In addition to all of the articles about the upcoming game itself, and about the horrendous call/non-call in the Lions-Cowboys game, there are lots of print and web articles out there about the Ice Bowl (for example, this one from the L.A. Times), and whether it will be Ice Bowl cold this Sunday (it won't).  And now I see that the Cowboys are hoping for it to be as cold as possible for the game.  I agree with the author that this is likely to be a little "whistling past the graveyard."  It is sad, but true, that the Packers are no longer invincible in playoff games at home.  In the past 13 years they have lost more than their share of home playoff games, after never having lost one before that time.  But I still don't buy that the Cowboys are hoping for cold weather.

All of this focus on the Ice Bowl makes  a lot of sense.  The Packers have not hosted the Cowboys in the playoffs in the 47 years since that epic game.  Lots of football fans may be a little fuzzy on the details of that game (who played, how cold was it, who won, was it the Super Bowl, etc.) but every football fan has heard of the Ice Bowl: it is one of the iconic games of NFL history.  

How is that possible, I thought, when I first heard that it has been 47 years since the last Dallas at Green Bay playoff game?  Well, for starters, for most of those years, the Packers were pretty bad.  They made the playoffs exactly twice between 1967 and 1994, and they didn't get close to the Super Bowl either time.  Starting in 1993, the Packers have made the playoffs most years, but the only Packers-Cowboys playoff games have been played in Texas.  This history serves, for me, as a stark reminder that the Packers, of the last 20 plus years, are an historical anomaly.  Most teams are not blessed with back-to-back Hall of Fame quarterbacks.  Most teams don't make the playoffs 18 times in 22 seasons.  Most teams have regular down periods lasting more than a couple of years.  I can see it in my own family.  My wife and I grew up in the Packers' golden age of the 1960's.  Our kids are in their 20's.  They literally cannot remember a time when the Packers weren't almost always in the playoffs.  So they have grown up in another Packers' golden age, starting when Favre came off the bench in 1992, and lasting to the present day.  But it was not always so, and it won't always be so in the future, either.  So, as fans, we should relish the Favre-Holmgren-Rodgers-McCarthy Packers while we still can.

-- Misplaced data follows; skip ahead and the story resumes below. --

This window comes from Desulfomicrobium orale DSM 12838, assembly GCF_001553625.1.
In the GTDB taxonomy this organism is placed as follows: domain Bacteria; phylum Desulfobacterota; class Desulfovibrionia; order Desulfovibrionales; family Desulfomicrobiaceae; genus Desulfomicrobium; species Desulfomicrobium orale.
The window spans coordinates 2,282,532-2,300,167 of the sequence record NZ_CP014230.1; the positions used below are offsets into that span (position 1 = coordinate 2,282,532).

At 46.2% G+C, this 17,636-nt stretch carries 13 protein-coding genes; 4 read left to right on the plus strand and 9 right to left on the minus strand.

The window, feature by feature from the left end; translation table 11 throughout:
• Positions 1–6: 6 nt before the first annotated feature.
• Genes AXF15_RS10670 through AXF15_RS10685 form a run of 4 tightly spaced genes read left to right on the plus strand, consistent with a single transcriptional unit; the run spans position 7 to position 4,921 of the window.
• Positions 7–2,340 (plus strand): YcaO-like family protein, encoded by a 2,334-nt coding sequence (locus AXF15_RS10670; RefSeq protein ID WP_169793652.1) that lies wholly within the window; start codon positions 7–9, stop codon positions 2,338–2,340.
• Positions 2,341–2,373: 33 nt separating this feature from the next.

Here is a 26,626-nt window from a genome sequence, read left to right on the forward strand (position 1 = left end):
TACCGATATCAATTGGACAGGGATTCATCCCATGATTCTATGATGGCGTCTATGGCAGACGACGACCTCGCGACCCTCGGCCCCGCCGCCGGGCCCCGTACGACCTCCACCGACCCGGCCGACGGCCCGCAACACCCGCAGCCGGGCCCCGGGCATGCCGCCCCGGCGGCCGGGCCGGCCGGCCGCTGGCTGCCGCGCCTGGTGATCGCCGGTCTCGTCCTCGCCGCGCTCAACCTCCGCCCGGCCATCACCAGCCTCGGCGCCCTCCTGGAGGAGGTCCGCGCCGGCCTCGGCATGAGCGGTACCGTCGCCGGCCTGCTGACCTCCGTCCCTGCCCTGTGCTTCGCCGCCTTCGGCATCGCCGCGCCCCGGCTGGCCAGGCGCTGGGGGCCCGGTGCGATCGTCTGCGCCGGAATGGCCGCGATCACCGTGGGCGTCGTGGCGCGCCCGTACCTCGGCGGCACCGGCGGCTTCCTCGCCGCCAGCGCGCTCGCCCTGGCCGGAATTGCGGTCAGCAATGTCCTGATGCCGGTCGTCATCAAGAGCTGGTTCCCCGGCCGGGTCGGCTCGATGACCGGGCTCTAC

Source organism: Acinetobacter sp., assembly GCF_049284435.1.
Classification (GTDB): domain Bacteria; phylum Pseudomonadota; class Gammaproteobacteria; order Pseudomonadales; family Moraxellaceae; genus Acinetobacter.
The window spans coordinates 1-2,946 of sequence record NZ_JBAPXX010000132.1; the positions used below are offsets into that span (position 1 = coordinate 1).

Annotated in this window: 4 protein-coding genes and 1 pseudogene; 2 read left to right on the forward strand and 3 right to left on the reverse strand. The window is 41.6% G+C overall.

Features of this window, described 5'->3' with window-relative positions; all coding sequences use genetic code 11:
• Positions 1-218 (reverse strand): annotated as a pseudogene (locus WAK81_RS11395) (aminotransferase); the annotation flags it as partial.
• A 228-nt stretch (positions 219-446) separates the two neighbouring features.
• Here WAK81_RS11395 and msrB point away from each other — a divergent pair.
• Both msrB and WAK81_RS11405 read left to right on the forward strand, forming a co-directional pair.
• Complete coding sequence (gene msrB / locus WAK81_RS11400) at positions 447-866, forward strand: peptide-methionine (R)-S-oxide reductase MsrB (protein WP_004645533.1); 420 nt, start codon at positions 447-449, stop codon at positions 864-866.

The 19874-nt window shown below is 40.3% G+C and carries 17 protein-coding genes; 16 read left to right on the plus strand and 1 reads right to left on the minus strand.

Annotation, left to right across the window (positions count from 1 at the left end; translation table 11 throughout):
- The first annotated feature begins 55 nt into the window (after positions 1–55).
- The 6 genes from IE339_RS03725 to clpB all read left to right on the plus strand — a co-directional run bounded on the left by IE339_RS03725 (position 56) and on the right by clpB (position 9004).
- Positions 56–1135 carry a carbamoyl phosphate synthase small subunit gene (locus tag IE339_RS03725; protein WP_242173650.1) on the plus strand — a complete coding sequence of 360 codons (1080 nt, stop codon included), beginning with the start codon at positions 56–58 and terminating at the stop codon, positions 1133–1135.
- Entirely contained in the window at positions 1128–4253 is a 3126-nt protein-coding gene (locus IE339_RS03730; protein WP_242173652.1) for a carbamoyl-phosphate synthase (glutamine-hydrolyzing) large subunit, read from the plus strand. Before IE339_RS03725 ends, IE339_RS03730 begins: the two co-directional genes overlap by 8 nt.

As for the game, I find myself nervous, and I imagine that most Packers fans feel the same way.  There is the recent history of very discouraging home playoff losses.  There is the fact that the Cowboys are unbeaten on the road, while the Packers are unbeaten at home.  Irresistible force vs. immovable object?  Something obviously has to give, and one of those streaks will be broken by late Sunday afternoon.  Most ominous of all is the Rodgers calf injury.  I can imagine all kinds of scenarios, all the way from Rodgers looks great, and the Packers are sand-bagging the Cowboys a bit, to Rodgers will look like the second coming of Lynn Dickey - a great quarterback but completely immobile, and in much worse shape than the Packers have let on.  My own take is that McCarthy and Rodgers will do everything possible to keep Rodgers in the pocket, and the line will take it on itself to protect him, and as we saw in the Lions game two weeks ago, he can still be effective even without the added factor of mobility.  Even though the Cowboys are not known for blitzing, one has to assume that they will try testing Rodgers with a few blitzes early on.  It is vitally important that the Packers are ready for this, and have a quick outlet receiver available on every passing play.  If Rodgers can beat the blitz a few times, I assume that the Cowboys will revert to their normal approach.